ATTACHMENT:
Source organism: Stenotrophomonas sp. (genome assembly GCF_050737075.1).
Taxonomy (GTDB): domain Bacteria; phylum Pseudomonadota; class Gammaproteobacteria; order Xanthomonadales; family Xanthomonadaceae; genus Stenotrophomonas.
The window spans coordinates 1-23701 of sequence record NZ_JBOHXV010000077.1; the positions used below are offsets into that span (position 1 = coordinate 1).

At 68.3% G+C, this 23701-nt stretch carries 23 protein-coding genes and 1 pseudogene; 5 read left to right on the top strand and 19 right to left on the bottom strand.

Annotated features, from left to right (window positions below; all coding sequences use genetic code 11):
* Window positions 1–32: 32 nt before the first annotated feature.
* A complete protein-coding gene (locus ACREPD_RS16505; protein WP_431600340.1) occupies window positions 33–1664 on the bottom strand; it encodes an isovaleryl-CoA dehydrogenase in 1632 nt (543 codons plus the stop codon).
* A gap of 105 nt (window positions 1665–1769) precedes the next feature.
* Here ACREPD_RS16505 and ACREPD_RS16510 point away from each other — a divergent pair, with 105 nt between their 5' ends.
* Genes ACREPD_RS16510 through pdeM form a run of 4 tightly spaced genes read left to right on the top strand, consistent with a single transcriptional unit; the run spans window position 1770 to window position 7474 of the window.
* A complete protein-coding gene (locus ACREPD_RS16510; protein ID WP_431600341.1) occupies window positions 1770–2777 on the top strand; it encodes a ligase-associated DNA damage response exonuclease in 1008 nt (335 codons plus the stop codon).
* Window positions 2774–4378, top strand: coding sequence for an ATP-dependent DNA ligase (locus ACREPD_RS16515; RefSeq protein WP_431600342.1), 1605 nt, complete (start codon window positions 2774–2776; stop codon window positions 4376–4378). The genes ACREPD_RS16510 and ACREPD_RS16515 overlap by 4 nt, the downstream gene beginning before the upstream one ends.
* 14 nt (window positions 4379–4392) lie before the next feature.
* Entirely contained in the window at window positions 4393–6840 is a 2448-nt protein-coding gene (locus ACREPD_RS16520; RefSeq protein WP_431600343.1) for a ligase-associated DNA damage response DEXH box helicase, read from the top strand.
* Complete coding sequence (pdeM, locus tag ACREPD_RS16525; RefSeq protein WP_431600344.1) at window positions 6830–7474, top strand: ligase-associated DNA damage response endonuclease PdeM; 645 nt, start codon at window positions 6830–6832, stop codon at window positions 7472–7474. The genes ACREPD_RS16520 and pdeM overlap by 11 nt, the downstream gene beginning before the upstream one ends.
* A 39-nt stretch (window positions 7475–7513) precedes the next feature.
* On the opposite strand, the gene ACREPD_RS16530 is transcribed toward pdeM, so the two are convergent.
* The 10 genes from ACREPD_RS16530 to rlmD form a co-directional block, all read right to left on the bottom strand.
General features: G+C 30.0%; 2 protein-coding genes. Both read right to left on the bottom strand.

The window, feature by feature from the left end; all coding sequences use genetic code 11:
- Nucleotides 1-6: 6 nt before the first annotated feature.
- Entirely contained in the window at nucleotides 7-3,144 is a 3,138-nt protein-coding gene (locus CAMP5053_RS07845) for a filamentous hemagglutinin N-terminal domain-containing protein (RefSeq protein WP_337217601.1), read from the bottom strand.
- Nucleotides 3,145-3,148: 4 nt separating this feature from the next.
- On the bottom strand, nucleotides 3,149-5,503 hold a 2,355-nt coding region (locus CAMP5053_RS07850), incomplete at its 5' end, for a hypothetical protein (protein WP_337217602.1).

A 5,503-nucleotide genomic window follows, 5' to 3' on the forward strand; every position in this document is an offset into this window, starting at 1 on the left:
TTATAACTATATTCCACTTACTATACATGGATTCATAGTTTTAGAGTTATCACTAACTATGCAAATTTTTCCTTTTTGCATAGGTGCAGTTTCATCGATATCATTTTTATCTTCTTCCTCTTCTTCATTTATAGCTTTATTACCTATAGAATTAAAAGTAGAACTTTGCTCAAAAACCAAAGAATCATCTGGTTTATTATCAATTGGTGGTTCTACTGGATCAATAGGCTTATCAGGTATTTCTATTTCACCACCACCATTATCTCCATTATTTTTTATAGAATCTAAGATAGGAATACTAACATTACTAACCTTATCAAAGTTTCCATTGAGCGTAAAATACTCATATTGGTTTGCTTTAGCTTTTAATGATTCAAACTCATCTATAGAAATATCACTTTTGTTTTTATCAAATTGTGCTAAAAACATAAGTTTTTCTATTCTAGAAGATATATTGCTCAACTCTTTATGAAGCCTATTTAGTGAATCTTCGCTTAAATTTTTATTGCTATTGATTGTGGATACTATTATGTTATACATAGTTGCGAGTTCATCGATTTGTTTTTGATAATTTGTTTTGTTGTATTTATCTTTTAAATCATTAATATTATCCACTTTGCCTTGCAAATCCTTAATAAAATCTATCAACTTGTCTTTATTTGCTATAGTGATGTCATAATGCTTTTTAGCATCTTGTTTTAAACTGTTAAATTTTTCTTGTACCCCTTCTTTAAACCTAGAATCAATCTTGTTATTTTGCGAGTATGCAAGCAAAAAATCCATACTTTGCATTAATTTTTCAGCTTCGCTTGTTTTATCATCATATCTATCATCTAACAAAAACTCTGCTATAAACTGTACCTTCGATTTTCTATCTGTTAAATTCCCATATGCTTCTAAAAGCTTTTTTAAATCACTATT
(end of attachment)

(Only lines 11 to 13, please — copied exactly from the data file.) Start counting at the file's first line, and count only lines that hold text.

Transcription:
* A complete protein-coding gene (locus ACREPD_RS16510; protein ID WP_431600341.1) occupies window positions 1770–2777 on the top strand; it encodes a ligase-associated DNA damage response exonuclease in 1008 nt (335 codons plus the stop codon).
* Window positions 2774–4378, top strand: coding sequence for an ATP-dependent DNA ligase (locus ACREPD_RS16515; RefSeq protein WP_431600342.1), 1605 nt, complete (start codon window positions 2774–2776; stop codon window positions 4376–4378). The genes ACREPD_RS16510 and ACREPD_RS16515 overlap by 4 nt, the downstream gene beginning before the upstream one ends.
* 14 nt (window positions 4379–4392) lie before the next feature.